Christmas Eve, 1991 By Scott Keeling One of the very few advantages to being unemployed is the flexibility of the

schedule. Which explains why it was that I woke up on Christmas Eve day at the crack of noon. Mustn’t be idle, though.... had to get busy. Some of the people who lived in the boarding house on Beverley Street would go to visit their families at Christmas time. Others wouldn’t. I had invited a bunch of folks who didn’t have anywhere else to go to for Christmas dinner at my place. And I was responsible for the food. And what could be a more traditional Christmas dinner than, well, spaghetti with a home-made sauce? Exactly. And that sauce wasn’t going to prepare itself, so I left my home across from the Art Gallery of Ontario on Dundas West – God, I loved that house – and headed off to Kensington Market to get the fixins for my Mom’s spaghetti sauce recipe. She had taught it to me when I was living in Edmonton. More out of necessity than a raging desire to become a 5-star chef. We all had to cook when she went to work at the UIC. The day was crisp, with a light breeze, and the temperature had climbed up from its low of ten below to reach a balmy 5 below. It would hit zero before nightfall. The sky was cloudless, with no snow expected at all today. Visibility had to be at least 12 miles or so. I spent a good part of the afternoon at the market. It didn’t take that long to get the ingredients for the sauce, of course, but there’s nothing like the smell of fresh food brought in on the day. Strolling through the market, the aromas changed at every, meat, cheese, more cheese, olives and other produce. A picture may be worth a thousand words, but it can’t capture the orchestra of scents at the market. When I finally left the market for home, I stopped by the LCBO to pick up some beer and then home again to start tomorrow’s dinner. The boarding house on Beverley was great. There were seven residents, all of whom been hand-picked by the guy who collected the rent, Bill Reichman, and the feeling among the group was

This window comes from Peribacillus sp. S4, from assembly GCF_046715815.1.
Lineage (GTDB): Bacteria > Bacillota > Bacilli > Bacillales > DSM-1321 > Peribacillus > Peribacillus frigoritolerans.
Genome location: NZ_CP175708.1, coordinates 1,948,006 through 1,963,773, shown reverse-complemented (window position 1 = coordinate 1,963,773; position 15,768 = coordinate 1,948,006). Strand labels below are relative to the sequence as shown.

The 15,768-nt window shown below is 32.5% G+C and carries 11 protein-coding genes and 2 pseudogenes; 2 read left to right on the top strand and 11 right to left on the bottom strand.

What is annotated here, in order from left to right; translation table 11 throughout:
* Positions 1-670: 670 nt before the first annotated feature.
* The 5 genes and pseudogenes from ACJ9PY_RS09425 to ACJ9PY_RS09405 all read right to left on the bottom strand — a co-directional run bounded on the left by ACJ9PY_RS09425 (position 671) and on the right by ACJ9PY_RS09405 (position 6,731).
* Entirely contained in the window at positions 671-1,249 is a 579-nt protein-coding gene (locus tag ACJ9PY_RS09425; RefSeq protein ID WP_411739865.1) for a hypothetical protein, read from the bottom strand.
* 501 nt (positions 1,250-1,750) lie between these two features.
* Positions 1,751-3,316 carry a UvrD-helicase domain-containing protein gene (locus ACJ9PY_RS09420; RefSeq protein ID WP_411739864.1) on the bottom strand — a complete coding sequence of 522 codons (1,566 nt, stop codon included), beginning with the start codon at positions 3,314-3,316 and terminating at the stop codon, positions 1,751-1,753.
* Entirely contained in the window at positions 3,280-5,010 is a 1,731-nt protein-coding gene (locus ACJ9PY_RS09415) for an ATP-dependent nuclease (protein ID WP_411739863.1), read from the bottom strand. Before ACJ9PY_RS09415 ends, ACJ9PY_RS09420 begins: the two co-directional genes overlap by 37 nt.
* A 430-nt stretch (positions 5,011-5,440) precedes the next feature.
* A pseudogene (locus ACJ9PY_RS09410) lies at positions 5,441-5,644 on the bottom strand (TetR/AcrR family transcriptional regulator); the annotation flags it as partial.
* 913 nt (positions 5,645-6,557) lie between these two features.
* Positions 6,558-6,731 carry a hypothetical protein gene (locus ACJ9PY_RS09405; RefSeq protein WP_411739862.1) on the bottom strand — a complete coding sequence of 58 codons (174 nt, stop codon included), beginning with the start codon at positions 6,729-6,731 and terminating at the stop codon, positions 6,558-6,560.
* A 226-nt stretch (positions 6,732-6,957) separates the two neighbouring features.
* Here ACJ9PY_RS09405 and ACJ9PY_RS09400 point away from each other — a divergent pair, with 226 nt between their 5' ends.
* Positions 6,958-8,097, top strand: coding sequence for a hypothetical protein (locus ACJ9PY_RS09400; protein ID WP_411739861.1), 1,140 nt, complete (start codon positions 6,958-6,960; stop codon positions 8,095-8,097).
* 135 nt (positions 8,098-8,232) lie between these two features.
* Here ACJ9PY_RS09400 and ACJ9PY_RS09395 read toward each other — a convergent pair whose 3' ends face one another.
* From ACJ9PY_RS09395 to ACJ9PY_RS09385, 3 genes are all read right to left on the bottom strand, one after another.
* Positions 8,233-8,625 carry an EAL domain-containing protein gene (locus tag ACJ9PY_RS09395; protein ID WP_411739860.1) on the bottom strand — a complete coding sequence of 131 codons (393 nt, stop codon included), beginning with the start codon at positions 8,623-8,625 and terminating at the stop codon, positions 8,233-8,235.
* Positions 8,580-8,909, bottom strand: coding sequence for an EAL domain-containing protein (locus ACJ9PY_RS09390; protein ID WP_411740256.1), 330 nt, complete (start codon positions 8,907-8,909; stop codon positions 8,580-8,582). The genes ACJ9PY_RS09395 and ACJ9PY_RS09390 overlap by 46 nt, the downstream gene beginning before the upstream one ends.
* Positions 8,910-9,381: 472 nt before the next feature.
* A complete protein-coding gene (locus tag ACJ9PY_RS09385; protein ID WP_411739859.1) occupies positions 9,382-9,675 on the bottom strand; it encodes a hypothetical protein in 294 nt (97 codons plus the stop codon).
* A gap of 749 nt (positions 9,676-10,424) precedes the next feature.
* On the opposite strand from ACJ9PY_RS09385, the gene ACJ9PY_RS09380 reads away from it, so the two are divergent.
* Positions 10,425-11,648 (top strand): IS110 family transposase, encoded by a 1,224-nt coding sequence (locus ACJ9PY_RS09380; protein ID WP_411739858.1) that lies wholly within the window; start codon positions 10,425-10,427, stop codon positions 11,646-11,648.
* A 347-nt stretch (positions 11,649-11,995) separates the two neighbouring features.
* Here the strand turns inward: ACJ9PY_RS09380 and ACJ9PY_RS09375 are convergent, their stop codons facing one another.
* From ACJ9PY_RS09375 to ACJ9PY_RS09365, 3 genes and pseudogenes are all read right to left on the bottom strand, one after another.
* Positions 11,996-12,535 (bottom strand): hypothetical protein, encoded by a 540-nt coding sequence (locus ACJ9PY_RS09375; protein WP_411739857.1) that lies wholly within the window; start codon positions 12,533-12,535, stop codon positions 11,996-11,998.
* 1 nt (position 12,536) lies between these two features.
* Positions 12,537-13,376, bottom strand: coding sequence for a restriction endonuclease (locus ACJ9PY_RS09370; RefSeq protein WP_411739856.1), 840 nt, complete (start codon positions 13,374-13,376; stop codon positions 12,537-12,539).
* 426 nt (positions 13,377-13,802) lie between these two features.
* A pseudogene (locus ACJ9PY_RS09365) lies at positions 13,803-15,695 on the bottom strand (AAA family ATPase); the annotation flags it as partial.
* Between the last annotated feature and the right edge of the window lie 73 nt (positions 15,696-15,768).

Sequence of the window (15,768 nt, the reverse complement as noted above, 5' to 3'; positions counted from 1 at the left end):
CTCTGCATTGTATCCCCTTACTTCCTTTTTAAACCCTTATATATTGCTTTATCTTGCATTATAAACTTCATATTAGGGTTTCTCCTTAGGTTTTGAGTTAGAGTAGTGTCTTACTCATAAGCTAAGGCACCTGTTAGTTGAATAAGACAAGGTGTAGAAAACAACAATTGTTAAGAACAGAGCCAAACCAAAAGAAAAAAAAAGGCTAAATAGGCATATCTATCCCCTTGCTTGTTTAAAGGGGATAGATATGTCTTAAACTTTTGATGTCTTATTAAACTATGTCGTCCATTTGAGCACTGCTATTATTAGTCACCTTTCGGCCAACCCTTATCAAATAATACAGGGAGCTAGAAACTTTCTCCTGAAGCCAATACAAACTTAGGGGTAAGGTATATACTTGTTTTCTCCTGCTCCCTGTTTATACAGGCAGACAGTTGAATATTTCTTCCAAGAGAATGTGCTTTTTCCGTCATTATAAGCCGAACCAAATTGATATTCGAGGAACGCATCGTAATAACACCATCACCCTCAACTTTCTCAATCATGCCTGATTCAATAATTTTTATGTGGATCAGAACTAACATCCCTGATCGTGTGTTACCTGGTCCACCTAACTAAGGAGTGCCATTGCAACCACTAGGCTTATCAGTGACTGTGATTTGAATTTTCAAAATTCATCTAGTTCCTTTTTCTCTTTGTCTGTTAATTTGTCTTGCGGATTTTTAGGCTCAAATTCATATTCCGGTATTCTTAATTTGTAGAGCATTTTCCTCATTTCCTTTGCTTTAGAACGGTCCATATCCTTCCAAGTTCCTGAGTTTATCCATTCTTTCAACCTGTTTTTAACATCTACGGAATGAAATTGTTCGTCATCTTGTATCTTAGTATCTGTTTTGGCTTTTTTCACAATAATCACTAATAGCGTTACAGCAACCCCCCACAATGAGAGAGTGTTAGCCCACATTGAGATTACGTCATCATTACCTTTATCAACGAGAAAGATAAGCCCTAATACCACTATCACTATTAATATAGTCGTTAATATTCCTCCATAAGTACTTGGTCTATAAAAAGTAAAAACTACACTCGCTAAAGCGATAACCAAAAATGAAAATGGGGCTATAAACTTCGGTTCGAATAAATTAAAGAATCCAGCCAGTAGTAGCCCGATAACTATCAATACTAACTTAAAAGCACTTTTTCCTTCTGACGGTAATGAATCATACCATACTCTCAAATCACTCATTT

outstanding. I started tomorrow’s dinner, put it on low heat and asked Lorraine, Steve’s girlfriend – Steve lived in the house – to stir it once in awhile, then headed out to the Black Bull, my favourite bar on Queen West. The Black Bull may very well be the oldest pub in Toronto. Somebody told me it goes back to 1840 or something like that. Didn’t really care much, though. Didn’t go there for the history. Three of my friends were at the Bull when I got there. There was Rudy, an old guy with a real grump on. All show, though, really. He never did no harm to anybody. And then there was Knox. Fiftysomething. A former South African military bank robber. Well, actually a former mercenary soldier who had worked for the government of South Africa at one point, apparently. According to the stories, he used to rob Rhodesian banks to raise funds to finance the military operations. Those two needed some beer for the holidays. Like ya do. And being as they were both shut-ins, it was the least I could do. Off to the liquor store again. The next guy you might have heard of. Hans Zander. A large German-born Canadian. He was a commercial artist who had won real, serious awards. He even wrote a book back in ’77...The Harmonica Man...maybe you read it. He was one of the Saturday afternoon pool players at the Bull. He asked me if I could sing hymns and Christmas carols. I told him I had done so in the past and could probably do so again. He invited me over to his